The laws of the land have finally collared Abudallah Kitatta. Yesterday, the military court jailed the former top dog of the notorious Boda Boda 2010 Association for eight years for illegal possession of firearms, and by extension, causing harm to innocent civilians. Kitatta had operated above the law. His anarchic vigilante gang fused with the Uganda Police Force was untouchable under former police chief Gen Kale Kayihura.
Kitatta was also a rabid ruling NRM local party boss in Kampala’s Rubaga Division and savaged the Opposition. Kitatta’s brute acts also saw him sued before the High Court in Kampala in connection with beating up school children, who were travelling to Nkumba in Entebbe, Wakiso District, ironically to attend a police function in October 2017.
The crime of the little schoolgirls of Winterland Primary School was wearing red ribbons on their heads, which were part of their dress code. Kitatta’s crew saw them as sympathetic to MPs opposed to the lifting of the presidential age limit then being pushed by his NRM party.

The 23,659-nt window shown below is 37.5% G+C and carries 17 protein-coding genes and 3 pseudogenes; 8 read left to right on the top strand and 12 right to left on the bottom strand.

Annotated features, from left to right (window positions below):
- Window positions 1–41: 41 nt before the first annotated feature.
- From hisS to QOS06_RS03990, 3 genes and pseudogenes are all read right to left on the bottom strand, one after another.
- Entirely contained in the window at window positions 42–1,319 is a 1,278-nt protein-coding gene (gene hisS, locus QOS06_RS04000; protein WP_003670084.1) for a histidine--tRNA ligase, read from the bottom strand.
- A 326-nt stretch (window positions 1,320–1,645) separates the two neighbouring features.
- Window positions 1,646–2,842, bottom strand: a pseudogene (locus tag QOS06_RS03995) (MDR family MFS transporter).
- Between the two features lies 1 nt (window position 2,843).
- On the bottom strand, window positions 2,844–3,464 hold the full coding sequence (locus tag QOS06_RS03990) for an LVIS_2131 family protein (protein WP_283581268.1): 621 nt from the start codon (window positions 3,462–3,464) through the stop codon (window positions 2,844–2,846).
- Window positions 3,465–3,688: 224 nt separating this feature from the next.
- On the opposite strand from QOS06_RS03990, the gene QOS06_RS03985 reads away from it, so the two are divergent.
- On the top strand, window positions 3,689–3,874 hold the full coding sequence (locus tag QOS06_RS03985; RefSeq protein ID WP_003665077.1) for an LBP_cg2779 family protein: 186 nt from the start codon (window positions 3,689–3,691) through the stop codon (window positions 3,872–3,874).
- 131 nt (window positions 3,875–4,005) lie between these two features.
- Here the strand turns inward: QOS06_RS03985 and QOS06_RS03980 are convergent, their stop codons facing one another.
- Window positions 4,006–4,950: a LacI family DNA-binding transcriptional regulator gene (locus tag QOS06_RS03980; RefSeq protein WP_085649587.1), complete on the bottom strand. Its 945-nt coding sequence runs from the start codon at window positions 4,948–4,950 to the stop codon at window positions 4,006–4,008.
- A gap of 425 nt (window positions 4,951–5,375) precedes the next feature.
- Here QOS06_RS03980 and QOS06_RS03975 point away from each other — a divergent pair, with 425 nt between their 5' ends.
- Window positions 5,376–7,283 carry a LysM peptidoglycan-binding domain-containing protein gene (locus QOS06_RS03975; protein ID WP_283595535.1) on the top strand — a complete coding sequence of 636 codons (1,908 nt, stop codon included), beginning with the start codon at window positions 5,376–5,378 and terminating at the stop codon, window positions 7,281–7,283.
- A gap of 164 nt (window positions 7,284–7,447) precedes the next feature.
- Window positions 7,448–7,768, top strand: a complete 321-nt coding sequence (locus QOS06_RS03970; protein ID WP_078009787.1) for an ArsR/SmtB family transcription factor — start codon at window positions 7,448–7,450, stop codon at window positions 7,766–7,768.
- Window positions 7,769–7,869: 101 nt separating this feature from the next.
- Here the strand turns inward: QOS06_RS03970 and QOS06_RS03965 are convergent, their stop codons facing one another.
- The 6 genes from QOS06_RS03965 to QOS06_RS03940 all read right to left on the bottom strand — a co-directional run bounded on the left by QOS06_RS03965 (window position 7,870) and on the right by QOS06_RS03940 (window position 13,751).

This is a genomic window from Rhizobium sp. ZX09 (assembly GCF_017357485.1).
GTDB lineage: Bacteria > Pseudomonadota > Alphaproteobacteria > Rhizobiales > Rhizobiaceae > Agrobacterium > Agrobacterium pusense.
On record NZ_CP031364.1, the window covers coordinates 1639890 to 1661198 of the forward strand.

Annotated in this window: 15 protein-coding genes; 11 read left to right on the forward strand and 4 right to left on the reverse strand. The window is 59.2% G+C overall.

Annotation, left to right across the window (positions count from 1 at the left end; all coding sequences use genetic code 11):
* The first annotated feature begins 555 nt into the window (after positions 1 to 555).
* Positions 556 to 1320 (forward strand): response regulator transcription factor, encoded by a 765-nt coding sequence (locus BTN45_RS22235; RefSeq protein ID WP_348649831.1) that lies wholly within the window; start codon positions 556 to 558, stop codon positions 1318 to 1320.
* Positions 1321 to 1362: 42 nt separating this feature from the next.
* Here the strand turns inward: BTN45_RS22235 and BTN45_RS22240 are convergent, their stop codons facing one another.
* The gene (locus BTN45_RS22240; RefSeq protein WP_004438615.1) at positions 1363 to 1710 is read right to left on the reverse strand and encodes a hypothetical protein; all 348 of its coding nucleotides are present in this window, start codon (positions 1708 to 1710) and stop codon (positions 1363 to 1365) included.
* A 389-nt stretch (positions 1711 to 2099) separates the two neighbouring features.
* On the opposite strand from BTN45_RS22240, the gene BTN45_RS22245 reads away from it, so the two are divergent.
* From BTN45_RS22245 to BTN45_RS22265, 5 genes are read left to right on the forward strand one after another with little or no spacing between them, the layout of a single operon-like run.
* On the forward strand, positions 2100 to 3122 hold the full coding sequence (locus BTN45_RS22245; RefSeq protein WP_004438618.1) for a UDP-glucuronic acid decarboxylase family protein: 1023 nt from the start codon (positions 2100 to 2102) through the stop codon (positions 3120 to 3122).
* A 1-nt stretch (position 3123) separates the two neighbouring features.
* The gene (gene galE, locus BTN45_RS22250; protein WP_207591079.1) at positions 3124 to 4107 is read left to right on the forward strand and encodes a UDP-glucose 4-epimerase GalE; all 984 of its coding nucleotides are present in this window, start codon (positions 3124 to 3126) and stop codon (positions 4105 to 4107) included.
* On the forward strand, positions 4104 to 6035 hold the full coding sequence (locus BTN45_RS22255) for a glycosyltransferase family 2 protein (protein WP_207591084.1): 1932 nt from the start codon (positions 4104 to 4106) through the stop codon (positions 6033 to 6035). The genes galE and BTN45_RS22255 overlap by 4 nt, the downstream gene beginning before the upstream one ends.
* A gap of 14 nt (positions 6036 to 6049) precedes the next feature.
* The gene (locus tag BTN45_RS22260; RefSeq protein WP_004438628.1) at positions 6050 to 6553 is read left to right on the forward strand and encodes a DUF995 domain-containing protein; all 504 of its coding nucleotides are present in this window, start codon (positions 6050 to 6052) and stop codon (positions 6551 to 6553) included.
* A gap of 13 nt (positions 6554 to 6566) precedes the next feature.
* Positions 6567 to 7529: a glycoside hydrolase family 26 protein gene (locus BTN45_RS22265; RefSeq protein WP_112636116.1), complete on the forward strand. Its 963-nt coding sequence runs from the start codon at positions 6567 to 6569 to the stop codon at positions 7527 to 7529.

Also his gang, mainly boda boda riders, raided Makindye Court and savaged officers of court, protesting a case filed against then police chief Gen Kale Kayihura.
In sum, Kitatta had got his freedom to operate outside the established laws without even security agencies questioning his activities.
But the fall of Kitatta should serve as a lesson for all militant zealots who execute illegal orders against citizens. No doubt, Kitatta sacrificed a lot for his NRM party, but using illegal means.
Kitatta’s ill fame and tumble is a warning to us all of the misuse of power, and extending our political roles to engagement in security matters, for which we are never trained neither prepared to hold and exercise.
For Kitatta, not even the pleadings of his lawyers that he was a victim of circumstance could save him. His lawyers’ argument that the person who issued the gun and bullets to Kitatta and his bodyguard did not give them certificates of possession did not matter.
The law took its course. It was clear that Kitatta had to carry his own cross. For his notoriety, Kitatta had to be held individually responsible for his illegal acts.
At the end of his day in the General Court Martial in Makindye, Kampala, his partisan and brutal excesses against political foes of the regime, which extended to even little children, could not save him. And his hour of need, after one year and four months in detention, Kitatta was left to hang out to dry, alone.